The Dwight D. Eisenhower Memorial, located on the south side of the National Mall in Washington, D.C., is a four-acre memorial park featuring a stainless steel tapestry, bronze sculptures, and stone bas-reliefs. Californian artist Tomas Osinski created the spectacular tapestry under the design of the world-renowned architect Frank Gehry. It displays the Pointe du Hoc promontory of France’s Normandy coastline during peacetime. It serves “as a symbol of the peace Eisenhower won as Supreme Allied Commander during World War II.” The initial artwork was a photographic representation of the Normandy cliffs and French landscape compiled from images captured by a drone.
At 137 meters long and 18.5 meters tall, a steel tapestry of this size is unique in its dimensions worldwide. Made of 604 panels, each measuring 1.2 meters by 4.5 meters, the tapestry is supported by a cable net system suspended from a stone-clad concrete colonnade of six columns, each standing 24.5 meters tall and 2.7 meters wide, spanning the Southern perimeter of the memorial. Pfeifer Structures designed, fabricated and implemented the cable net system between 2017 and the opening ceremony on September 17th, 2020. We talked to Pfeifer Structures team leader Igor. G. Siotor, Pfeifer Structures’ Representative in North America, about the specific circumstances, challenges and difficulties of this groundbreaking project.
Mr. Siotor, first concrete ideas and planning schedules of the erection of an Eisenhower Memorial in Washington D. C. are going back to the end of the nineties. And after this, as we can see, there was a long and complicated history concerning the design process, especially the tender process of this specific project. But, most important for now, when did you get really involved in this?
It was at the end of 2014 when Frank Gehry started the communication with us. At this time, we as Pfeifer Structures had no idea what Gehry’s concept was all about; he did not even reveal the name or the location of the project. Instead, he asked for support about our technology, respectively the different alternatives in realizing a certain kind of lightweight construction.
So you started the project with no contracting, just supporting the design team of the Eisenhower Memorial?
This is quite normal in our business, and for us it is a very good opportunity to contribute at an early stage of a project. This early support of design teams like we did for Gehry does not at all mean that we will be part of any later construction, in case the designer will win the competition. But it keeps us involved in the position of a technology leader in designing and engineering complex lightweight architecture all over the world.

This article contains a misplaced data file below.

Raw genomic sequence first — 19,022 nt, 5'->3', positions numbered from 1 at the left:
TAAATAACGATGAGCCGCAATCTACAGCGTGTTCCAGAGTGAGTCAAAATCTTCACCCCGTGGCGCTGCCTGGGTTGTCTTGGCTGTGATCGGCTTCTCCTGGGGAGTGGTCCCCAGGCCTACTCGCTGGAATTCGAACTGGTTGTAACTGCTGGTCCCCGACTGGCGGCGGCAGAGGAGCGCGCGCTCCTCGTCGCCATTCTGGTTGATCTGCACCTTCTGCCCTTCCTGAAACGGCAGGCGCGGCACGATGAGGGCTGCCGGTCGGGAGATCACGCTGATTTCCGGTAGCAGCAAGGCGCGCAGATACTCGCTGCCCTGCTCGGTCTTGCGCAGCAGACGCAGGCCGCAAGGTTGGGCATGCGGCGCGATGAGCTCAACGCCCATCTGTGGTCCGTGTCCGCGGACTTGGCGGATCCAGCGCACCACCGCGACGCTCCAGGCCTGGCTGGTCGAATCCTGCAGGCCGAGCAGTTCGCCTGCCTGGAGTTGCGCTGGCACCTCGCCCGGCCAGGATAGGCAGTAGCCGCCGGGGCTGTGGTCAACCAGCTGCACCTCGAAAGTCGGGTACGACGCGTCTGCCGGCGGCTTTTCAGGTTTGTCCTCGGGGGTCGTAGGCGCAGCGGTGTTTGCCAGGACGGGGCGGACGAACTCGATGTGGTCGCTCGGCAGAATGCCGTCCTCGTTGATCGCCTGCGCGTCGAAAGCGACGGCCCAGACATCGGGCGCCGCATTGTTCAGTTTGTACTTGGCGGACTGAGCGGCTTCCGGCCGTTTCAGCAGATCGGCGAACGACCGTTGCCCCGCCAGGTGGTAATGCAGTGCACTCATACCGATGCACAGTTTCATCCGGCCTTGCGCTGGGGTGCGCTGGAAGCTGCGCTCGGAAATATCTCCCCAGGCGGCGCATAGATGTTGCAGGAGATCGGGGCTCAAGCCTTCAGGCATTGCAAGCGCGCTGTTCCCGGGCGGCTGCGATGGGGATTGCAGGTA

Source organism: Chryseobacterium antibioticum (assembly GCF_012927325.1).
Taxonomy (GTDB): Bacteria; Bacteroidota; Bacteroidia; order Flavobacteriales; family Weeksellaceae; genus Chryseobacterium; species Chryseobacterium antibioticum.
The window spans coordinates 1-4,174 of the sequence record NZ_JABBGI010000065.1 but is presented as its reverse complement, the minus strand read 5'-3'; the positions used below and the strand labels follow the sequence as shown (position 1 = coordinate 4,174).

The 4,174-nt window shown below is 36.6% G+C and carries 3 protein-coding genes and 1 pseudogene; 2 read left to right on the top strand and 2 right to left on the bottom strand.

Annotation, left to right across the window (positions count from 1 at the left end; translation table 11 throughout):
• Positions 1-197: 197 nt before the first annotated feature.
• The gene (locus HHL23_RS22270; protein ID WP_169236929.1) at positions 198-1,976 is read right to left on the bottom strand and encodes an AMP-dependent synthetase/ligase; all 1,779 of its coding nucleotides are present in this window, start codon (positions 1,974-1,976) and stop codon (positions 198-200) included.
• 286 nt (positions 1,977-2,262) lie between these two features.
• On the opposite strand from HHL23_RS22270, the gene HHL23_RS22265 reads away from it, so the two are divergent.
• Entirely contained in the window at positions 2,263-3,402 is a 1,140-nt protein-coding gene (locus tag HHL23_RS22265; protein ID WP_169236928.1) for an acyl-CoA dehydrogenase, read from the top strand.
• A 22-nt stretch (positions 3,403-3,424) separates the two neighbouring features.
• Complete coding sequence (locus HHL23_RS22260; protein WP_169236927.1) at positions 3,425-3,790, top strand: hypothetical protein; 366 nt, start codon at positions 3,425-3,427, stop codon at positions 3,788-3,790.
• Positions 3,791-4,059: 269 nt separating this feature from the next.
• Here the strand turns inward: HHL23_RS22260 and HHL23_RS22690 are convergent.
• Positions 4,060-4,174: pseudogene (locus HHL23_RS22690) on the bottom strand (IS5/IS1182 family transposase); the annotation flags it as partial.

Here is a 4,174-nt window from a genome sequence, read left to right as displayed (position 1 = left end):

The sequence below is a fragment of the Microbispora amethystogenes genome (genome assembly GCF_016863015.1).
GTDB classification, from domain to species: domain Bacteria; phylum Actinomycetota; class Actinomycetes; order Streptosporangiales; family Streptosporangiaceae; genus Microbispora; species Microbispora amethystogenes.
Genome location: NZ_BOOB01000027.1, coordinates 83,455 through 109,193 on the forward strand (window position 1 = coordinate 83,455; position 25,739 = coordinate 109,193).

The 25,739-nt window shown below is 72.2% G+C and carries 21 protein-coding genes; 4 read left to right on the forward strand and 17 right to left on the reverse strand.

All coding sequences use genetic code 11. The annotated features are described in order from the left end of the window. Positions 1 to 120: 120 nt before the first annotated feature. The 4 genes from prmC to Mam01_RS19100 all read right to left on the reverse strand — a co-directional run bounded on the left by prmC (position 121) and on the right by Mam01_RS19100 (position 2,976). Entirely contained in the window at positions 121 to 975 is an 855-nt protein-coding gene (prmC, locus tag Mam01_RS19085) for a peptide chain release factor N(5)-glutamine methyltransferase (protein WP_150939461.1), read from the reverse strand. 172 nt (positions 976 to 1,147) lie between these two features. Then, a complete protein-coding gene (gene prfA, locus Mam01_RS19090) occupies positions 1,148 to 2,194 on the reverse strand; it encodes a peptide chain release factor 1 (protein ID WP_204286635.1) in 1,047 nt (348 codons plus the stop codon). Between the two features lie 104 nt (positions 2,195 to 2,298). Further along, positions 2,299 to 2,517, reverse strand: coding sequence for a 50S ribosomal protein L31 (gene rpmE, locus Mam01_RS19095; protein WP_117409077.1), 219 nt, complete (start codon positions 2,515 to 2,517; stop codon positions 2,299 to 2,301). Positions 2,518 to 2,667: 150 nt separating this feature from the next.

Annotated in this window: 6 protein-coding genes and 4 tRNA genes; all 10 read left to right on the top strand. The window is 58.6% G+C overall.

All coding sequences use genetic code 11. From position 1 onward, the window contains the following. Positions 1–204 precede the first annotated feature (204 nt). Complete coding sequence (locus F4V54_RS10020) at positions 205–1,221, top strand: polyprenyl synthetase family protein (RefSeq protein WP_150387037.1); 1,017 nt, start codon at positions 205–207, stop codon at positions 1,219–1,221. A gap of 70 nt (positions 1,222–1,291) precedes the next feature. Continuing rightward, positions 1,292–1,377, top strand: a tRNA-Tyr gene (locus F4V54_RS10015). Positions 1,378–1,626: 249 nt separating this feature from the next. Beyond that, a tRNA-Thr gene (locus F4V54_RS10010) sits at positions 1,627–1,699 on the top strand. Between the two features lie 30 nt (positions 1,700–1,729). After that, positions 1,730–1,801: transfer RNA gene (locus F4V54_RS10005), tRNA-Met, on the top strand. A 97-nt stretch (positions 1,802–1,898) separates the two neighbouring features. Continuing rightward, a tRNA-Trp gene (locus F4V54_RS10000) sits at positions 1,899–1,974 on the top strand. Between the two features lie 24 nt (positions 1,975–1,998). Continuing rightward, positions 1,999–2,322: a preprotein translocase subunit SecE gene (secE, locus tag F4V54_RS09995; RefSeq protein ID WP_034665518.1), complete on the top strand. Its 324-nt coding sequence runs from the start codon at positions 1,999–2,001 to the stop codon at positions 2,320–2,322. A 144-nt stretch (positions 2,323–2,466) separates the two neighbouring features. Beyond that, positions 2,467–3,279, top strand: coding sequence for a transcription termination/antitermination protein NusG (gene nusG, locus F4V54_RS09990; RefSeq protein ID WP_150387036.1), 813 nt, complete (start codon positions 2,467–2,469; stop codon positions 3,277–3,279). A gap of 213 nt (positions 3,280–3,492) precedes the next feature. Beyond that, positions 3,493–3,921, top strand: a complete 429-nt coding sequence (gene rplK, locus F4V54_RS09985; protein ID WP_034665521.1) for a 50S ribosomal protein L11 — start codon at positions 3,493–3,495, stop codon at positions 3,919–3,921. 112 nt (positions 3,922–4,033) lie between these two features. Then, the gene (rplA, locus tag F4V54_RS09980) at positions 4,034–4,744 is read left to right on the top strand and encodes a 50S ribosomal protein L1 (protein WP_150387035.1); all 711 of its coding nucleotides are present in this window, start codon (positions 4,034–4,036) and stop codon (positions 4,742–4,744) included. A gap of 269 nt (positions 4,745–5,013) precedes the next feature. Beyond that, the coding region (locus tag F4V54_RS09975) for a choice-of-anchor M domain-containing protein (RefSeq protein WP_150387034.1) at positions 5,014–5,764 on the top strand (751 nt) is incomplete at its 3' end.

But after Gehry had won the design competition, you were definitely in the project, weren’t you?
Not at all. In such a big and highly regarded project like the construction of the Eisenhower Memorial, the process from initial supporting to final realization could be a very long and rocky one. The design team has neither the right nor the opportunity to select any engineering or construction company, only the owner – in this case, the Dwight D. Eisenhower Memorial Commission – may handle this. So the first step after approving the design was the selection of the general contractor. Five companies applied for this, and we were part of four of the five tenders. In the end, Clark Construction Group won the tender, and as a result of a further bidding process, we became their subcontractors for the design, fabrication and installation of the cable net and tapestry.
Were you still in contact with Gehry’s design team?
Not only did we keep in contact, but we were collaborating very closely with Gehry, because the realization of the tapestry was strongly connected to the technical feasibility. The presentation of this piece of artwork stands or fails with the engineering and fabrication of the cable net. This project is not an ordinary or even special building: it is a piece of artwork, so we had to handle it as such. Therefore, it requires a totally different approach towards construction. The overall appearance of the tapestry is all that counts. Our goal was for the structural support of the artwork to be as concealed as possible. Imagine a wall in a museum. You do not want to have anything there, just the plain white wall, so that the visitor can focus on the artwork without any visual obstructions of the background.
In which way did this influence your design work?